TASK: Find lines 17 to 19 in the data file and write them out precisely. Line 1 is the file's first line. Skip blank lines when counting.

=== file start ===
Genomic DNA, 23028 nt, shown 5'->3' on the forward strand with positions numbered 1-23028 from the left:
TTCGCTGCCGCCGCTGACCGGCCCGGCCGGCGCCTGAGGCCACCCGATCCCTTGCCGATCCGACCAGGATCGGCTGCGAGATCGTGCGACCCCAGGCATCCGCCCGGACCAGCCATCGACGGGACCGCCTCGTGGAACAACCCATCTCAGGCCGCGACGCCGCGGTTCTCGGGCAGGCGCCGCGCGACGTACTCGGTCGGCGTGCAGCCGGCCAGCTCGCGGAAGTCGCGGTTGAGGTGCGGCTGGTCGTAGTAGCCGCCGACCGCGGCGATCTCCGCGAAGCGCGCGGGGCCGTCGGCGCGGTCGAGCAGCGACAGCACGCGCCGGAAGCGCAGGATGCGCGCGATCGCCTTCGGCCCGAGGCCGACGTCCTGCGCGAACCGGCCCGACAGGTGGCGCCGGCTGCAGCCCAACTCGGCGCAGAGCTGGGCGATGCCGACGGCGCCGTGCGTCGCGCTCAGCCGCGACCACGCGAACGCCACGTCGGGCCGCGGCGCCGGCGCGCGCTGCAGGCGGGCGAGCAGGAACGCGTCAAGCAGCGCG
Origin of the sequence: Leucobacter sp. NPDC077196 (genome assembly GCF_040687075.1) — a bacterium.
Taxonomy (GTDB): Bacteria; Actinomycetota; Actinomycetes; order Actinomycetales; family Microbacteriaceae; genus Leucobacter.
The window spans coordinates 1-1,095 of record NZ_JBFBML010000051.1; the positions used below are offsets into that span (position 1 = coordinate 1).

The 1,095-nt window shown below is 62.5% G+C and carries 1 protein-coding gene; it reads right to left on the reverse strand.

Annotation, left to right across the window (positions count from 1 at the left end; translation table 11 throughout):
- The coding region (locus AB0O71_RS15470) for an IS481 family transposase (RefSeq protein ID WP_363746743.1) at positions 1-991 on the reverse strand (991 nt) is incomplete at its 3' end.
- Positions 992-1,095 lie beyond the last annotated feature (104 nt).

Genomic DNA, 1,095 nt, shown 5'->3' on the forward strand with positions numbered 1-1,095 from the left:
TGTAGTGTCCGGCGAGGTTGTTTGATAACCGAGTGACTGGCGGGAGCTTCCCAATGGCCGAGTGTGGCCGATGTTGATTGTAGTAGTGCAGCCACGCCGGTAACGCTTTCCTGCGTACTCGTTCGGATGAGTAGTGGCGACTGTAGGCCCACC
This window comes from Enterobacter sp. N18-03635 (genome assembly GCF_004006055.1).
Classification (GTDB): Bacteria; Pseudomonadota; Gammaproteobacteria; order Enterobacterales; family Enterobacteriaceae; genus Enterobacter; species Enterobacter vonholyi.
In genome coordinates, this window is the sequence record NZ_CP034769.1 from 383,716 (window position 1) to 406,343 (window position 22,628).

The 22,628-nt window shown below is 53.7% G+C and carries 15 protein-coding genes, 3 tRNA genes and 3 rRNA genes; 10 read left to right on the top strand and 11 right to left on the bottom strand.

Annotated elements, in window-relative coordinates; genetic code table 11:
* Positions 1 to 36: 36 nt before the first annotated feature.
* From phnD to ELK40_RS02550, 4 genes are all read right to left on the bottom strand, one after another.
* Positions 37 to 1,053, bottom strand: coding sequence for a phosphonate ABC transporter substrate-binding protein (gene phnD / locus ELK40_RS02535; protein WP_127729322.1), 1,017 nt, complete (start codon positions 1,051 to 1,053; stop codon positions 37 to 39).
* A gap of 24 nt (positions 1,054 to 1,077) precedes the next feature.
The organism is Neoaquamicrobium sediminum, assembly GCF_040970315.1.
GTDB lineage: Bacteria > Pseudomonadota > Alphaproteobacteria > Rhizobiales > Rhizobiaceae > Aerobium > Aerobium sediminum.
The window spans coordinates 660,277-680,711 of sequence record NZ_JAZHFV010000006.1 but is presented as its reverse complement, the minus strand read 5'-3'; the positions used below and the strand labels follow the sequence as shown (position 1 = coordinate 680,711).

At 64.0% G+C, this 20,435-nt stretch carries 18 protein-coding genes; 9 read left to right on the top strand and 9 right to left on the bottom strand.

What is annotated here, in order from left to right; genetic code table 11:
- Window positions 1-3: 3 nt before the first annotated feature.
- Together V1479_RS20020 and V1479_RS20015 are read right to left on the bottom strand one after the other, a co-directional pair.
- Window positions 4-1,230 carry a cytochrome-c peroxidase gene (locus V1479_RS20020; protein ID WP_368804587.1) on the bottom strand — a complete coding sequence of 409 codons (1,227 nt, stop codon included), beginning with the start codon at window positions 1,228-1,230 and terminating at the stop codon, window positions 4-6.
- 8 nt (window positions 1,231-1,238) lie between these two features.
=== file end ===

* Positions 1 to 36: 36 nt before the first annotated feature.
* From phnD to ELK40_RS02550, 4 genes are all read right to left on the bottom strand, one after another.
* Positions 37 to 1,053, bottom strand: coding sequence for a phosphonate ABC transporter substrate-binding protein (gene phnD / locus ELK40_RS02535; protein WP_127729322.1), 1,017 nt, complete (start codon positions 1,051 to 1,053; stop codon positions 37 to 39).